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View Diary: They Aren't Gaffes (240 comments)

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  •  If what you take from this diary is that... (50+ / 0-)

    ...it says Romney's a dork, I urge you to read it again.

    In fact, the conclusion that so many people are coming to, that Romney's a dork, is dangerous. He's not your embarrassing Uncle Willard, knocking over the water glasses and getting casserole on his sleeve, although he does those things, too. He epitomizes the eviscerating capitalism of our era, the unproductive finance capitalism that produces nothing and destroys capitalist enterprises that, no matter how we may feel about their methods and treatment of workers, do produce something. Except as a means to make the neoconservatives and their pals comfortable with his jingoistic pronouncements, he doesn't give shit about foreign policy. He's so uninformed (except on the surface) about foreign policy that he doesn't even know what the Obama administration has done and is doing in that arena, which is why he says he'll do things differently when, in fact, in many cases he's saying he will do what Obama is already doing (for good or ill).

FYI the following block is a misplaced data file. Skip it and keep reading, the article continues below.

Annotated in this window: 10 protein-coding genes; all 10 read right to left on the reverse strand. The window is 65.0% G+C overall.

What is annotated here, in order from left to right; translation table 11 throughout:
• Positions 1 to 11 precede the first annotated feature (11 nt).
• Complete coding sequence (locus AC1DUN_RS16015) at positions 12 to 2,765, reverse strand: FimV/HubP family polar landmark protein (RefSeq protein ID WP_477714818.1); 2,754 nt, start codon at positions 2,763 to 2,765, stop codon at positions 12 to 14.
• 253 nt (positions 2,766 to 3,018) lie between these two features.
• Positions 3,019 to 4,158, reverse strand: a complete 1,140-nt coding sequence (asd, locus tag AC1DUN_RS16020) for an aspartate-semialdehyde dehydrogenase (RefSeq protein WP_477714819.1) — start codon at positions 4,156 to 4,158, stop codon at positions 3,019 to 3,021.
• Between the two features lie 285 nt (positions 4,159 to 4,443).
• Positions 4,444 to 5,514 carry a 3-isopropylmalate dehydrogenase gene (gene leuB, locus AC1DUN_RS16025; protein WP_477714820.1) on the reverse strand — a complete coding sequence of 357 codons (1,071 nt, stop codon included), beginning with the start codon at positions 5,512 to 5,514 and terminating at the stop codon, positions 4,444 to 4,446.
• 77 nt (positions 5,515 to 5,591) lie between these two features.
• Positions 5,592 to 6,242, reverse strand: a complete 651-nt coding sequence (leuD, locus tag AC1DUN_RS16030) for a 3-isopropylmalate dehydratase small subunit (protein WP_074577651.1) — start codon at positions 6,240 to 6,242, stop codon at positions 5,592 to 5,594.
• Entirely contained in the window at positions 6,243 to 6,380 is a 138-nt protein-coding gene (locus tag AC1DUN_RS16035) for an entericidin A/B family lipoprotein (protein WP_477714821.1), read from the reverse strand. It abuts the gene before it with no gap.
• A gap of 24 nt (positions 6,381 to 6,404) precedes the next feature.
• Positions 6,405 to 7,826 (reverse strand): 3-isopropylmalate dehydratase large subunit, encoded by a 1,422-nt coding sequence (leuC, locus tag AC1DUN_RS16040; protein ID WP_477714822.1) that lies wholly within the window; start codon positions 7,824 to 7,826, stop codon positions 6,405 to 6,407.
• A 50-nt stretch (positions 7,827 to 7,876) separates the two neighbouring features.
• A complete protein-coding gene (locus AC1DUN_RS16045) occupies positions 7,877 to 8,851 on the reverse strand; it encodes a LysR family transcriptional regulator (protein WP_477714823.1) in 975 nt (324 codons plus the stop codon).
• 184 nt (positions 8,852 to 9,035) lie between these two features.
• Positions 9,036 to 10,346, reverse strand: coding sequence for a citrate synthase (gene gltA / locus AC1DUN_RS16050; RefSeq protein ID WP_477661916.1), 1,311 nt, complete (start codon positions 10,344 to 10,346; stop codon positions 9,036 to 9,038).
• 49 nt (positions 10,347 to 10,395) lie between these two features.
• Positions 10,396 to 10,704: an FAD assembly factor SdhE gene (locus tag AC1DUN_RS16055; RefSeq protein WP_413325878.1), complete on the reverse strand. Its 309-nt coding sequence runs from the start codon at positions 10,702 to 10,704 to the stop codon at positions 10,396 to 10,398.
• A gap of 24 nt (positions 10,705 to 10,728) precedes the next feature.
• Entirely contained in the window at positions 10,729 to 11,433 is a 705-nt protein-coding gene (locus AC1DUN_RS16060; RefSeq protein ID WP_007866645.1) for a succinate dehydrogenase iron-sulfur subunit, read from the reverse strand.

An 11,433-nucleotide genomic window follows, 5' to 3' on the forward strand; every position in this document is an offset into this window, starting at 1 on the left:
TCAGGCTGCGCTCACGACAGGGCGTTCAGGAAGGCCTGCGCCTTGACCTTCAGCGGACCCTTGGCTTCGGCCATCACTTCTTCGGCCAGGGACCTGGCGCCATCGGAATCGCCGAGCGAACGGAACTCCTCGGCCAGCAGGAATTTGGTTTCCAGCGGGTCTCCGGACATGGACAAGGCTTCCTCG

I have no problem with presenting Romney as a laughingstock if this takes away votes. If people think he is a  clueless doofus, that's to our benefit. It is not to our benefit for us to believe he is no more than a clown.

    Don't tell me what you believe, show me what you do and I will tell you what you believe.

    by Meteor Blades on Sat Jul 28, 2012 at 11:17:06 AM PDT

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    •  Indeed (32+ / 0-)

      I have long thought that this story should have gotten more attention because it, too, says something fundamental about the man and it ain't dorkiness.  Why would the Romneys risk doping a horse for $125,000, the amount of money he "earns" in, what? an hour, a day? And when they were caught , why didn't they settle immediately.  The evidence of the doping was pretty damning.

      Super Hit had Butorphanol, Delomidine, Romifidine, and Xylatine in its system at the time of his sale, according to court documents. Testified an expert: “In my 38 years of practice, I have never come across a drug screen such as this where the horse has been administered so many different medications at the same time
      This incident occurred in 2008 while Romney was running for President, yet he committed a criminal act for (to him) a paltry sum.  I can only come to one conclusion.  He really doesn't believe that there is anything wrong with lying, cheating and stealing to make money, and he will obviously never have enough.  

      If the Republicans ever find out that Barack Obama favors respiration, we'll be a one-party system inside two minutes. - Alan Lewis

      by MadRuth on Sat Jul 28, 2012 at 12:11:15 PM PDT

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    •  well put, MB (21+ / 0-)